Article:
Rory McIlroys late-season flourish of form bodes well for a strong finish with the Ryder Cup in the offing, writes Sport360s Joy Chakravarty.
There is no denying the fact that after Tiger Woods, Rory McIlroy remains the second biggest draw in golf. That was in evidence once again. Just like the former American world No1, there seems to be extra vitality in the celebration of a McIlroy win by the fans, just as there seems to be extra scrutiny in whatever he does.
You know someone is important to the sport when each move of the athlete is analysed and debated. Be it golf-related – like that famous switch to Nike clubs, or the walkoff at the 2013 Honda Classic – or personal issues like his engagement and subsequent break-up with Caroline Wozniacki, which country to represent in Olympics or even his training routine in the gym, people always have an opinion on McIlroy.
Obviously, these last few months, it has been about his refusal to go to the Olympics, and his issues with the putter. When he made the decision on Rio, McIlroy did look irritated by the backlash he faced and some of his remarks seemed casual and offensive.
As for the putting, he had constantly been outside the top-100 of the PGA Tour’s overall putting stats despite being in the top five of the overall driving stats.
And while everyone has been going ga-ga over the turnaround in his putting during the Deutsche Bank Championship, there were a couple of other points that I thought were significant as he beat Paul Casey by two shots at TPC Boston for his first PGA Tour win after 477 days.
It really was impressive how he kept at it after the disastrous start he had to the tournament. After the first three holes, McIlroy was fourover.
In tournaments on the PGA and European Tour, that’s dead and buried as far as chances of winning the title are concerned.
Many experts feel it was the slight adjustment he made to his putting grip on the second day that led to his resurgence. I feel it was how he willed himself to fight back to even-par score at the end of the opening round that kick-started the resurrection. I thought it was remarkable that he still believed in himself despite that horror start.
As for the putting, even the way in which he went about making the change, showed the terrific self-belief he has. The week before The Barclays, McIlroy changed his putter, switching to Scotty Cameron. And then at the start of Deutsche Bank Championship, he changed his putting coach and started working with Phil Kenyon.
When asked why he chose Kenyon, McIlroy said it was because Kenyon knew how to work with the existing stroke. All his clients have very different putting strokes, which meant he wasn’t working to a fixed blueprint.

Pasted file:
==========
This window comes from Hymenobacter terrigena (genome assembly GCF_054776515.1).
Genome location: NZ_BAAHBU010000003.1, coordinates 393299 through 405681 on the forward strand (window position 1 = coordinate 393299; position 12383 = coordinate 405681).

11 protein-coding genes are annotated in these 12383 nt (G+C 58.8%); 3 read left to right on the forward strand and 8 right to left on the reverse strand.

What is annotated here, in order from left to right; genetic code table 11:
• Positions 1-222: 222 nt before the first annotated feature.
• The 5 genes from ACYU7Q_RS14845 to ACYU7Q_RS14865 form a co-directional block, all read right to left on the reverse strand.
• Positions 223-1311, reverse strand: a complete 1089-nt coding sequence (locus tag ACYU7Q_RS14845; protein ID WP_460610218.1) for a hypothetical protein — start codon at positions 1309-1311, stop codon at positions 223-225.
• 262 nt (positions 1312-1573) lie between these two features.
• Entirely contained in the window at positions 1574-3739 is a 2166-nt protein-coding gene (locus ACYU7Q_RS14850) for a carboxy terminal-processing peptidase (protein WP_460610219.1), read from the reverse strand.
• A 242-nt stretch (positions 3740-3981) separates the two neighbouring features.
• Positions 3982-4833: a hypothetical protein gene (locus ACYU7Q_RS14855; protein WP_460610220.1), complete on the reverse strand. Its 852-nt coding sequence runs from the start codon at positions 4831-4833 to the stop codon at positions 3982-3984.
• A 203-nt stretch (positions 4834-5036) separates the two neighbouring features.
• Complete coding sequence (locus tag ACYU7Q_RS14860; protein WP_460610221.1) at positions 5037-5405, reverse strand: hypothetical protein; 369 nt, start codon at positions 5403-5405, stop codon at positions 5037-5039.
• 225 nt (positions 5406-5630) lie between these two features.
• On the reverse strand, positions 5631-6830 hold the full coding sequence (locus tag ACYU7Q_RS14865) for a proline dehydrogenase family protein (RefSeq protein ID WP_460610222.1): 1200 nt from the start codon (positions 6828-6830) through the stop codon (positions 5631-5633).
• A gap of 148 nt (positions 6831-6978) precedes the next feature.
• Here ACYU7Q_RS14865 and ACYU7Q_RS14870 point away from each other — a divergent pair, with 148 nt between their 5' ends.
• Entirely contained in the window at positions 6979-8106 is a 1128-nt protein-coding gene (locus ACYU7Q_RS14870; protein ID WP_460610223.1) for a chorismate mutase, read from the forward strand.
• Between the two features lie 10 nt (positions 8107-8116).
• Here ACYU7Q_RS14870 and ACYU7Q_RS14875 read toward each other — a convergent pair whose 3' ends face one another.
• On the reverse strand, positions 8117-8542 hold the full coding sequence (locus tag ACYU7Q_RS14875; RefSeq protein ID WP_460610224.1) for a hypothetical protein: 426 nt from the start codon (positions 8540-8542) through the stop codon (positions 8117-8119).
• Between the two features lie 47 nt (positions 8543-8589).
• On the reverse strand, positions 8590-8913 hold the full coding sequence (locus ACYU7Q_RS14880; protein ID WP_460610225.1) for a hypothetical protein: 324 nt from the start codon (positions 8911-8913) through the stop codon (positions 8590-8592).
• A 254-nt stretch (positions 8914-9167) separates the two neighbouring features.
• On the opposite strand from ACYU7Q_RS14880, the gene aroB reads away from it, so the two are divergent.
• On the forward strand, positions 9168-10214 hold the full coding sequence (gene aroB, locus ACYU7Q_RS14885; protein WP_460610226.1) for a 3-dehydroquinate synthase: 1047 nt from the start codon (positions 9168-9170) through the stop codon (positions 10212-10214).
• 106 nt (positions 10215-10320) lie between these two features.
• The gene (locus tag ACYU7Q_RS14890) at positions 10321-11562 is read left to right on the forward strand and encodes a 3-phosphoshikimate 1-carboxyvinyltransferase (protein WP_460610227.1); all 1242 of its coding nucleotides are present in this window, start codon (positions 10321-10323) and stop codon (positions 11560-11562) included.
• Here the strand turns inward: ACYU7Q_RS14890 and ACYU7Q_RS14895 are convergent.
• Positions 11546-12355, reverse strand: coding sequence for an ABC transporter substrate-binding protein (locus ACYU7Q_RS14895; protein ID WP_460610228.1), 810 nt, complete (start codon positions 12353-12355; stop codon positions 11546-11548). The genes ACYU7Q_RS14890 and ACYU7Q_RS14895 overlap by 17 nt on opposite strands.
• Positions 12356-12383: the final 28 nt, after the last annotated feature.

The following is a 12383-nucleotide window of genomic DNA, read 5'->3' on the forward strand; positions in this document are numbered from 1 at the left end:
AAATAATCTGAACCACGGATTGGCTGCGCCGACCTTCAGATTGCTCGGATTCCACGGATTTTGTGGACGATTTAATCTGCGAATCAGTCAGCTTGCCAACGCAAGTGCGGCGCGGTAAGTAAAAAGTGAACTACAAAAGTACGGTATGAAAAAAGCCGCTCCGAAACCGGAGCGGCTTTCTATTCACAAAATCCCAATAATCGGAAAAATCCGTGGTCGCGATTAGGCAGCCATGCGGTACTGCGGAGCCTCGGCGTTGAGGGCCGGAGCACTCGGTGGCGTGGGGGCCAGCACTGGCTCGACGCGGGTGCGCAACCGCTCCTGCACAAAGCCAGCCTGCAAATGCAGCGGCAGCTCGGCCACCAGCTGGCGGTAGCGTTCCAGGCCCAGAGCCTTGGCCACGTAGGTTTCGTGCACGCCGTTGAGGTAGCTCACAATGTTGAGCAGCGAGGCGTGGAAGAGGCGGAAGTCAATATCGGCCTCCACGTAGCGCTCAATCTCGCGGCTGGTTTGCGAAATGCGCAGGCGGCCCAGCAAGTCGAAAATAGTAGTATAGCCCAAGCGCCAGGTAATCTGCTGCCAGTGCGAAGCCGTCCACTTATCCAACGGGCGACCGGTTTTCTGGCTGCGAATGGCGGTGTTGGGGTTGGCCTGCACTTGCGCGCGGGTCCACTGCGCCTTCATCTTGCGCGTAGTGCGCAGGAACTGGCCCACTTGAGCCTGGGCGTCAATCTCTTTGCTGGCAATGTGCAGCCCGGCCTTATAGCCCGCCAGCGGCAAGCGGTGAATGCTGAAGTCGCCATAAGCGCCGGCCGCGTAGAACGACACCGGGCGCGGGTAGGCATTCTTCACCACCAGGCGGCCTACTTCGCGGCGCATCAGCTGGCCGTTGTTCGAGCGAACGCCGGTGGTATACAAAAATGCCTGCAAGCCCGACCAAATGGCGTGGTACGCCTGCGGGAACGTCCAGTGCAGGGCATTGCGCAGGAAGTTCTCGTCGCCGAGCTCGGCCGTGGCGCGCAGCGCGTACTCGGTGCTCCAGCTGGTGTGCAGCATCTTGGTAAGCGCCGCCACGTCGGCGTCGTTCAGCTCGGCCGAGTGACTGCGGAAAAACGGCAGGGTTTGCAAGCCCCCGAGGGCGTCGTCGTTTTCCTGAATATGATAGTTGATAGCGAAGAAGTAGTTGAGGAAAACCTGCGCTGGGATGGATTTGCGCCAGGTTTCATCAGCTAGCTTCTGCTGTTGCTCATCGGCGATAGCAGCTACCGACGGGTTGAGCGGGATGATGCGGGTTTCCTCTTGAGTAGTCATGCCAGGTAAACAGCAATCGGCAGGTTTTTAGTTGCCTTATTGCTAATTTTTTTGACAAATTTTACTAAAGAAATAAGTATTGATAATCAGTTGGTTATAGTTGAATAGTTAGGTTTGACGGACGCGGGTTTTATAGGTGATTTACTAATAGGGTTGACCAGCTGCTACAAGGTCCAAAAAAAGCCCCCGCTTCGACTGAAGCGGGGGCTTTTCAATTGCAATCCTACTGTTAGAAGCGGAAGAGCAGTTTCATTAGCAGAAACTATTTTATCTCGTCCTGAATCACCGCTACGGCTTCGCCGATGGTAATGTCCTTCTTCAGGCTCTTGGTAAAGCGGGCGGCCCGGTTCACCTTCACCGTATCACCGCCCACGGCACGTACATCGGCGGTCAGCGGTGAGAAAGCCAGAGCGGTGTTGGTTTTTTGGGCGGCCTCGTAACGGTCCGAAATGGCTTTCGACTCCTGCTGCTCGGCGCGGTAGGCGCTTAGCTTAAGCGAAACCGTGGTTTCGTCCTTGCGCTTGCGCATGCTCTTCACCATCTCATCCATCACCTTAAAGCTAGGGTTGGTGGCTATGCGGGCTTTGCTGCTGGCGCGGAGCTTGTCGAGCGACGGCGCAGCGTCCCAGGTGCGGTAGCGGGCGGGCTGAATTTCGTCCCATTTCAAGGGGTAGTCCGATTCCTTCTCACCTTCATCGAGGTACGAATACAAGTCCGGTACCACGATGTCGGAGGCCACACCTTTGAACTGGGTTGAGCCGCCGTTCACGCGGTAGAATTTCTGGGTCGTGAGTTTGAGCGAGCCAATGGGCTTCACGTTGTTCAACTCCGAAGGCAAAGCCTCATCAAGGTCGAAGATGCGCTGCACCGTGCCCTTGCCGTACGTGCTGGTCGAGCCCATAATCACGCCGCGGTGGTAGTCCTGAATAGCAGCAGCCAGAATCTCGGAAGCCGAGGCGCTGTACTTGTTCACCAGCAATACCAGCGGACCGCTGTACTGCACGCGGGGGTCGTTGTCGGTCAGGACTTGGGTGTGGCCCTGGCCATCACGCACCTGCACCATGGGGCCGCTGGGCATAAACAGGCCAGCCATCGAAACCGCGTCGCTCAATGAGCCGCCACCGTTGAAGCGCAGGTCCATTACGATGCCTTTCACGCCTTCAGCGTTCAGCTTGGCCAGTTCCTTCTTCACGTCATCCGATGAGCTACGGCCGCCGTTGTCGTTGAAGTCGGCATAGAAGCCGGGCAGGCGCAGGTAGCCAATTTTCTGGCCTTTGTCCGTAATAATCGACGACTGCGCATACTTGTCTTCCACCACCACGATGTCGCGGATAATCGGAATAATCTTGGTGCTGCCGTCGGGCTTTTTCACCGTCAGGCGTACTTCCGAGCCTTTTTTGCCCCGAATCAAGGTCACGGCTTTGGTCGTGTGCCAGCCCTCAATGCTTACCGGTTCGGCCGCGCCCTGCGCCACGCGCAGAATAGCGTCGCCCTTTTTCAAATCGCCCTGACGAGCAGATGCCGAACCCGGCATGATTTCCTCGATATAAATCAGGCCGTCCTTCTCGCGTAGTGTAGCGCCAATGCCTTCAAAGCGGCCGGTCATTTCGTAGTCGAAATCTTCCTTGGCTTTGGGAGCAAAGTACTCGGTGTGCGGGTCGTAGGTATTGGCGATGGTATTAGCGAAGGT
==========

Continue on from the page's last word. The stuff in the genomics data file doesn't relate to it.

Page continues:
Not for one moment in all these months of tribulation, did McIlroy think of changing his own putting stroke. He knew throughout he had the right gun, all it needed was minor re-caliberating. Once again, I felt he displayed exceptional self-belief.
While we are on McIlroy, there is something I wanted to point out about him and Olympics. I thought it was very classy of him to admit he might have been wrong about golf getting back into the Games. Not many people have the courage and character to do that.
And finally, no prizes for guessing who had the biggest smile as McIlroy went about his business on Monday. This was just the boost European captain Darren Clarke was looking for three weeks before the Ryder Cup. The injury to Henrik Stenson, and the form of McIlroy must have been Clarke’s biggest worry ahead of the Hazeltine clash. They are the two highest ranked players in the team and the undoubted leaders on the course. It was important they performed well in the run-up to the tournament, and Clarke got exactly what he was hoping for.
During the EurAsia Cup played between Europe and Asia at the beginning of the year, European captain Darren Clarke had made it very clear that he was going to depend heavily on statistics come the Ryder Cup.
That tournament in Kuala Lumpur was when we came to know about the company, 15th Club, a group of guys who have turned golf into a complete game of numbers.
They have researched and analysed all kinds of stats and Clarke admitted later that many of his pairings that week were based on what the computers churned out.
American captain Davis Love III seems to be going the same way. He told the media categorically that he is going decide on his wildcards and pairings based on what his stats team come out with.
You can understand the importance of basing your judgement on facts and figures, but I certainly don’t want captaincy to be dictated by computer algorithms. Hopefully, human input and gut instinct will also play a part.